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5 Filling Foods That Aren’t Fattening

Katherine Brooking, RD - Blogs
By Katherine Brooking, MS, RDRegistered dietitianSeptember 21, 2015
From the WebMD Archives

Is your weight loss plan getting derailed because you’re feeling hungry all the time? To shed pounds successfully – and keep them off – you need to cut calories without feeling famished. Here are 5 proven high-satiety foods that will keep you feeling full even when you slim down your portions.

1. Broth-Based Soups
To cut total calories (but not satisfaction!) at your next meal, begin with a broth-based soup. Dr. Barbara Rolls, Professor of Nutritional Sciences at Penn State University has been studying the role of “high water volume” foods on fullness and weight loss. One of her key findings: broth-based soups can contribute to a feeling of fullness. Her research revealed that when people ate a first course of soup before a lunch entree, they reduced their total calorie intake at lunch (soup + entree) by 20%, compared to when they did not eat soup.

Be sure to select your starter soup wisely: broth-based soups like miso or chicken noodle are most effective while heavy, cream-based soups such as New England clam chowder defeat the purpose.

2. Eggs
If you want to eat fewer calories and feel less hungry all day long, consider starting your day with eggs. The high-quality protein in eggs helps you to feel full longer and stay energized, which contributes to maintaining a healthy weight. In one study published in the Journal of the American College of Nutrition, researchers found that eating eggs for breakfast helped overweight adults feel fuller and consume an average of 330 fewer calories throughout the day than adults who ate a bagel-based breakfast.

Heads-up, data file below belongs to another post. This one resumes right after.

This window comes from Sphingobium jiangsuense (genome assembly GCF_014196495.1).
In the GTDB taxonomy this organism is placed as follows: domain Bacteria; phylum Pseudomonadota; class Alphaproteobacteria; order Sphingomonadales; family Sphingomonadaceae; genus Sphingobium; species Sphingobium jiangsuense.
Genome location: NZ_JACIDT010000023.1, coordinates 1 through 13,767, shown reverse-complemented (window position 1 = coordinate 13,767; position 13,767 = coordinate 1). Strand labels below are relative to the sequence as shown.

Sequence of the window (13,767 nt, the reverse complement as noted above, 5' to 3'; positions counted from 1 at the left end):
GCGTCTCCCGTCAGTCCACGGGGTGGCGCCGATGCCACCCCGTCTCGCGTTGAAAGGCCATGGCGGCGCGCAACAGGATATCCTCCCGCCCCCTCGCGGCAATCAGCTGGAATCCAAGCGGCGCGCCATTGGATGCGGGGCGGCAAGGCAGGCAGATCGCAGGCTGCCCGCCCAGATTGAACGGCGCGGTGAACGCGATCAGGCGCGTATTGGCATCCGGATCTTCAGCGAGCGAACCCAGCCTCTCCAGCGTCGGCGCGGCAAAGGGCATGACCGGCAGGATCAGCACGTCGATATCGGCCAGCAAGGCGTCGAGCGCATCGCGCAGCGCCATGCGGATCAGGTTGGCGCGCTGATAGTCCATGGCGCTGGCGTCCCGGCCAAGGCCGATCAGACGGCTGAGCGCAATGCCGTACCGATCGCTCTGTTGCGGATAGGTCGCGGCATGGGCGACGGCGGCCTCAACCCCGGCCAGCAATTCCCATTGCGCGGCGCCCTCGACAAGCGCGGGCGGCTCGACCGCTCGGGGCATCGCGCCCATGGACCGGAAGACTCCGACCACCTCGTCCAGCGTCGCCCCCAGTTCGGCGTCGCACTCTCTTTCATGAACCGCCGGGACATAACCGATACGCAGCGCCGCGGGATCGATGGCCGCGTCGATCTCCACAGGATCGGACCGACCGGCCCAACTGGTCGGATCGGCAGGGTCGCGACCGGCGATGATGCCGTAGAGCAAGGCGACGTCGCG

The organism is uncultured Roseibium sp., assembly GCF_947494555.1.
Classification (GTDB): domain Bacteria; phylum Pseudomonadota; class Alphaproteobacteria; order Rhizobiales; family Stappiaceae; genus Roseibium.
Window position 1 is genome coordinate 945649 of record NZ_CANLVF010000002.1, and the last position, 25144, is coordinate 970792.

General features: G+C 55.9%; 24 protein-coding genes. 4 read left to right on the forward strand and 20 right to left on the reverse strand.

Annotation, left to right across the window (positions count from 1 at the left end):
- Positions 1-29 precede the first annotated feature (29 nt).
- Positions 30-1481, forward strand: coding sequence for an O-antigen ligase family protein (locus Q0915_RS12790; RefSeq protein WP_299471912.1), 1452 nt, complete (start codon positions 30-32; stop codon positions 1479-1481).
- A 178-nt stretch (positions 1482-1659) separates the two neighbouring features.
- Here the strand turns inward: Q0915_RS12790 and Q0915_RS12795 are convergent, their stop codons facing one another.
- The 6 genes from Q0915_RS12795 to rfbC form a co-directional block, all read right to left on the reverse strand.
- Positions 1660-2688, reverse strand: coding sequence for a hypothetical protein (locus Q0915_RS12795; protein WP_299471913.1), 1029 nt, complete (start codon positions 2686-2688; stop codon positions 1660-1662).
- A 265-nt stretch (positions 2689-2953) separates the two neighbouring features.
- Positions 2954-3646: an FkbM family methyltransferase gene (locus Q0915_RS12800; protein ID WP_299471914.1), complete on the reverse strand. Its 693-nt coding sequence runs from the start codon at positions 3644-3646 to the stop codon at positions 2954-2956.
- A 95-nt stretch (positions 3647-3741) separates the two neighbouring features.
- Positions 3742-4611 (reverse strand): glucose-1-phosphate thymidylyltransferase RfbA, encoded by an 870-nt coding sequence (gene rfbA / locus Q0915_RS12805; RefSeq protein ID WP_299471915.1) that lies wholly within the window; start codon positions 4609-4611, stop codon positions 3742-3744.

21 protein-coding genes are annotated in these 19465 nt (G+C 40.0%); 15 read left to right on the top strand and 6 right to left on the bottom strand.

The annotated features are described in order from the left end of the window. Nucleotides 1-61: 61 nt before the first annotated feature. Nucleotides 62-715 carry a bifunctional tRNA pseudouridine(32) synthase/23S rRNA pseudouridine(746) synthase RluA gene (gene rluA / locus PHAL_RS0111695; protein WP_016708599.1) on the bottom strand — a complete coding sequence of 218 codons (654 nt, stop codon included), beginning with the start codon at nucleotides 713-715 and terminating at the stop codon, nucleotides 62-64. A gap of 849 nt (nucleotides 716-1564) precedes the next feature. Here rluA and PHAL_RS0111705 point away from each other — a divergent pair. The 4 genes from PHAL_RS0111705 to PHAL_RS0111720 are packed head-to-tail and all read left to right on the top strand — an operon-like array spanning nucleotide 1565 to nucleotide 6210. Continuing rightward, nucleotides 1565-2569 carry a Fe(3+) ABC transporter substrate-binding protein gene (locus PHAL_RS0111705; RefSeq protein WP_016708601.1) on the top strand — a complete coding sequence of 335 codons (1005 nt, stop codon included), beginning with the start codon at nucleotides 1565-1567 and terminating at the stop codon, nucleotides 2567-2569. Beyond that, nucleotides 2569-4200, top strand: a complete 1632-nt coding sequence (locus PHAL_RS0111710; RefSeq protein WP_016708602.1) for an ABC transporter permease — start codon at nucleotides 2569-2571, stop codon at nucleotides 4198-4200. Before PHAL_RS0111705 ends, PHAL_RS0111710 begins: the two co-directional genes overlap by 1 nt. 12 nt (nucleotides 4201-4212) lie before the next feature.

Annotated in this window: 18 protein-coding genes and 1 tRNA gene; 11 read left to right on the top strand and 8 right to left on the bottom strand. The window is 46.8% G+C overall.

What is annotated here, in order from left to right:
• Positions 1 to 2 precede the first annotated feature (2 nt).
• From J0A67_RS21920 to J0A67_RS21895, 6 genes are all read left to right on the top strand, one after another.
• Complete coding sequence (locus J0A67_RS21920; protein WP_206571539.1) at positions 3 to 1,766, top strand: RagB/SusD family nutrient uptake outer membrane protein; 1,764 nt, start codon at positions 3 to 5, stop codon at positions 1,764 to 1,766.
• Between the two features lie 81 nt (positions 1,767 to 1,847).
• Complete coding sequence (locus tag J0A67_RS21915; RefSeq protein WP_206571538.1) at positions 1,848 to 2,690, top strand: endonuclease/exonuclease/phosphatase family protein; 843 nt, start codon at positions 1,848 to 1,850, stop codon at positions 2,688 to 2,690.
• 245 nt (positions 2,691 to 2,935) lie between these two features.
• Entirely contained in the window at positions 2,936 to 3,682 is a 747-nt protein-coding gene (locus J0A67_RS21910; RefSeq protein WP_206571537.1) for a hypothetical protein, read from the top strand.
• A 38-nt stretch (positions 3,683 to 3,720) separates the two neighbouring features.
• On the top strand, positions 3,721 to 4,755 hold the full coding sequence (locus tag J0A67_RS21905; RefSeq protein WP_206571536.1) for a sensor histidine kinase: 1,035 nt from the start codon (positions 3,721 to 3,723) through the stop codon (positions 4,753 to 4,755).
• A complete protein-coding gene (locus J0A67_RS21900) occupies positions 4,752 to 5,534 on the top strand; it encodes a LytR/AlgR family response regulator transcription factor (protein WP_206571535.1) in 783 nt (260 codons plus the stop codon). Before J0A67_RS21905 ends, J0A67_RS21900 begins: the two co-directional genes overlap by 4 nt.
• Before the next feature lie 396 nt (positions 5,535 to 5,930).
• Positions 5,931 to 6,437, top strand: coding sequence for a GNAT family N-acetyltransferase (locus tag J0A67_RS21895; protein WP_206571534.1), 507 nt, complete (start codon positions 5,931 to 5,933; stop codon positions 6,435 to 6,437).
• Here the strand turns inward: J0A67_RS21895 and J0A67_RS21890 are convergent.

3. Oats
Don’t want eggs for breakfast? No problem! According to researchers, another popular breakfast food –oats – can also help you fill you up. A study from the University of California, Berkeley analyzed six years of nutrition data and found that people who ate breakfast had a lower body mass index (BMI) than people who skipped breakfast, and that those who ate cooked cereal, like oats, had a lower BMI than any other breakfast-eating group. Also, oatmeal was ranked as the most satiating breakfast food on the Satiety Index developed by Australian researchers. Keep your oats healthy by skipping varieties loaded with added sugar. Opt for plain oats instead and boost the flavor by topping with fresh fruit or nuts

4. Apples
A small apple – at just 75 calories – packs a powerful satiety punch with 3.5 grams of filling soluble fiber. And research reported in the journal Appetite showed that women who added three small apples to their diet each day lost a little more than two pounds in 10 weeks—more than dieters who did not include the fruit in their diet. And there’s another potential weight loss bonus with the mighty apple: they contain ursolic acid, a natural compound that is believed to boost fat-burning and may promote lean muscle mass. Researchers from the University of Iowa found that animals given ursolic acid supplements increased their muscle mass and burned more calories.

5. Nuts
Do you think that nuts are off limits when you’re on a diet? The truth is, nuts have been shown in multiple studies to help people shed pounds.

Although they’re calorie-dense and high in fat (mostly healthy fat), their protein and fiber content can keep you feeling full and often stave off a binge later in the day.

Best way to have nuts? Try them with a glass of water. The volume that water adds to the stomach combined with the slow-to-digest nuts make a perfect quick fill-up.

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About the Author
Katherine Brooking, MS, RD

Katherine Brooking is a registered dietitian with a master’s degree in nutrition education from Columbia University. She is dedicated to helping people have better health and live richer lives through sound nutrition and good lifestyle choices.

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